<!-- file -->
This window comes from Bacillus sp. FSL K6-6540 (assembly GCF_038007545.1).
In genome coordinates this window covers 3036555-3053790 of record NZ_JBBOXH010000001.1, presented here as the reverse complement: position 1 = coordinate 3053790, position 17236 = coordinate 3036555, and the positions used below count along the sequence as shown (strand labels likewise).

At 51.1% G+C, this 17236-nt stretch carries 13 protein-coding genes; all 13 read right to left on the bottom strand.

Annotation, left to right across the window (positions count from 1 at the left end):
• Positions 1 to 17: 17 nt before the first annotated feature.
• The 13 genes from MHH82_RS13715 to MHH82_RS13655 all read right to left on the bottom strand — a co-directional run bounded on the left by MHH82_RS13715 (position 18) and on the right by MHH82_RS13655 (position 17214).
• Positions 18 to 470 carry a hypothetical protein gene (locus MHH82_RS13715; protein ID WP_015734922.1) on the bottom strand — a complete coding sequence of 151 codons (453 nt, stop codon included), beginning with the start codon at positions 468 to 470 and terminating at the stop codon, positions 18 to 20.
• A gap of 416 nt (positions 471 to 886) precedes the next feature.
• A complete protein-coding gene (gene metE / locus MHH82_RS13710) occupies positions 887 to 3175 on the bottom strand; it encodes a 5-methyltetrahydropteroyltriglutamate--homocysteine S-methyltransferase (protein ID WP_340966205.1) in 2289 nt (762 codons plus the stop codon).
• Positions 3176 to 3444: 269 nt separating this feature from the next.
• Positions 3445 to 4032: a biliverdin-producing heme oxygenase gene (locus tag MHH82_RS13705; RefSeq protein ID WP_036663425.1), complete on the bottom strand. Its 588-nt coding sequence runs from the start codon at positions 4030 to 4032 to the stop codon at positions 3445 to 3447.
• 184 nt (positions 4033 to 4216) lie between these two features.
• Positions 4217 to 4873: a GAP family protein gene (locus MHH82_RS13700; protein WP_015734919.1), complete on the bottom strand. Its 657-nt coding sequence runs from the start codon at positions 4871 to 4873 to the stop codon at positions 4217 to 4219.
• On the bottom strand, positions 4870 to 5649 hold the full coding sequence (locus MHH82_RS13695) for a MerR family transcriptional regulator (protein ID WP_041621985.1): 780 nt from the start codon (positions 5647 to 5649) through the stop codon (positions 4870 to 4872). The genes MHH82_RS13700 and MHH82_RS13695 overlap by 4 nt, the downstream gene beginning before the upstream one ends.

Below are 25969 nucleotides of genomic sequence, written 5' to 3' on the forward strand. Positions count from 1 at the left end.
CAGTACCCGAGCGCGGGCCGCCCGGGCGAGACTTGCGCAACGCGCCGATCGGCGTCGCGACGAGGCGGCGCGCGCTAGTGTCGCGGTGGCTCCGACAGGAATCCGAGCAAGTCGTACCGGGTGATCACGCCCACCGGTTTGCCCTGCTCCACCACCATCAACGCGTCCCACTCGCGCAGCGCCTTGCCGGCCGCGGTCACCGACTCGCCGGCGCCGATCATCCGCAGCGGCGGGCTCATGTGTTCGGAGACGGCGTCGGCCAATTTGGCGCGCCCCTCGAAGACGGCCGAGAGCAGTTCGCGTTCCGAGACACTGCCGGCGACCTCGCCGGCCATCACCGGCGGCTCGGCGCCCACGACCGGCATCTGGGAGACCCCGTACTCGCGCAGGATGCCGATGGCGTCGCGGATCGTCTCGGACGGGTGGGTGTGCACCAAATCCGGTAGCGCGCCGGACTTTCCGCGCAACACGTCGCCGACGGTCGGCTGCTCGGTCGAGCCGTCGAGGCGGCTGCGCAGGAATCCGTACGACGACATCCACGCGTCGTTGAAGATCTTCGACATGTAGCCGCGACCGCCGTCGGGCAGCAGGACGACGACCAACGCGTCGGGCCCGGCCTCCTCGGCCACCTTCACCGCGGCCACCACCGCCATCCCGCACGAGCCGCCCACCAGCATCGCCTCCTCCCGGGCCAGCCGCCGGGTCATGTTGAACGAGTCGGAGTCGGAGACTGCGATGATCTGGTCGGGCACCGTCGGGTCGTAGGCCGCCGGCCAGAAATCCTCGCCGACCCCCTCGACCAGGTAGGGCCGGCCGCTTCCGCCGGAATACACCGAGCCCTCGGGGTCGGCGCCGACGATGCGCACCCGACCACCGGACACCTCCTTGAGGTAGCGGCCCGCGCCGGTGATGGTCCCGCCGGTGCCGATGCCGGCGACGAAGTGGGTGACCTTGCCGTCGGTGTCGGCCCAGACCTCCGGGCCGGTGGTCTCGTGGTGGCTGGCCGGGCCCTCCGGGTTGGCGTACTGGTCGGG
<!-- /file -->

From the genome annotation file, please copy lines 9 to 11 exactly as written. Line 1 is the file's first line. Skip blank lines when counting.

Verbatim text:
• A complete protein-coding gene (gene metE / locus MHH82_RS13710) occupies positions 887 to 3175 on the bottom strand; it encodes a 5-methyltetrahydropteroyltriglutamate--homocysteine S-methyltransferase (protein ID WP_340966205.1) in 2289 nt (762 codons plus the stop codon).
• Positions 3176 to 3444: 269 nt separating this feature from the next.
• Positions 3445 to 4032: a biliverdin-producing heme oxygenase gene (locus tag MHH82_RS13705; RefSeq protein ID WP_036663425.1), complete on the bottom strand. Its 588-nt coding sequence runs from the start codon at positions 4030 to 4032 to the stop codon at positions 3445 to 3447.